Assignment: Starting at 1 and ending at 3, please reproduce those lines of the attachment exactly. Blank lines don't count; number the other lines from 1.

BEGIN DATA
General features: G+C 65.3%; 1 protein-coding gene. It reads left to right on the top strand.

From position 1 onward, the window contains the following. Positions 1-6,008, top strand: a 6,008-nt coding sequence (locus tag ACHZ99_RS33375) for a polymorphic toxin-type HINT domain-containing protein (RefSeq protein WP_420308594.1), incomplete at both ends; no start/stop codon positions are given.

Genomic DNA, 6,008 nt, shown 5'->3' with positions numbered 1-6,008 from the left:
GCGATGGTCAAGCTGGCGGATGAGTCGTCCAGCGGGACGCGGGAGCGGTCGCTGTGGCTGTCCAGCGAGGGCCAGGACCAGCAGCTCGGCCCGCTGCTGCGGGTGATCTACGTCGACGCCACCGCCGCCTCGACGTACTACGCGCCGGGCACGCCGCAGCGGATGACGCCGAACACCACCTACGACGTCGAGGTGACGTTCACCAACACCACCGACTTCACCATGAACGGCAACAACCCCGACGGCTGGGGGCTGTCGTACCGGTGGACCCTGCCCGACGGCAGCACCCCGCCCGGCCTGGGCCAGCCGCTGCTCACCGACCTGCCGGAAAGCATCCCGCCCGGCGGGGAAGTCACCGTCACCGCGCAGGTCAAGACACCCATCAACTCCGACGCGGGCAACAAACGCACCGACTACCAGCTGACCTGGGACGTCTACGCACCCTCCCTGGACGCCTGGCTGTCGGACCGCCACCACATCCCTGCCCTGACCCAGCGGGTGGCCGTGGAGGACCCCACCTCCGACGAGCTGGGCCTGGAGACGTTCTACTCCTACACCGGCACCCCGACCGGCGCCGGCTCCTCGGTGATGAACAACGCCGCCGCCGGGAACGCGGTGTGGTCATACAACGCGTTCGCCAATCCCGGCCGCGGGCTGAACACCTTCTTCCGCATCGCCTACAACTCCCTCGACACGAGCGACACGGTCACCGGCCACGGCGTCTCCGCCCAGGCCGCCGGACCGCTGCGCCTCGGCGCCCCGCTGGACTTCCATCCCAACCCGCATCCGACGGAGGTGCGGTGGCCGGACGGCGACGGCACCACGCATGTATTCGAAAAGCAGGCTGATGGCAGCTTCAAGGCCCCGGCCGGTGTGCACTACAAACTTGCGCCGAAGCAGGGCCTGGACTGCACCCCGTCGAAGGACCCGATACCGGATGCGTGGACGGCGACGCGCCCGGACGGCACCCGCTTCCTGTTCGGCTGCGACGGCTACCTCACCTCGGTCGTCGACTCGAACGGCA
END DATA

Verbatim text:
General features: G+C 65.3%; 1 protein-coding gene. It reads left to right on the top strand.

From position 1 onward, the window contains the following. Positions 1-6,008, top strand: a 6,008-nt coding sequence (locus tag ACHZ99_RS33375) for a polymorphic toxin-type HINT domain-containing protein (RefSeq protein WP_420308594.1), incomplete at both ends; no start/stop codon positions are given.

Genomic DNA, 6,008 nt, shown 5'->3' with positions numbered 1-6,008 from the left: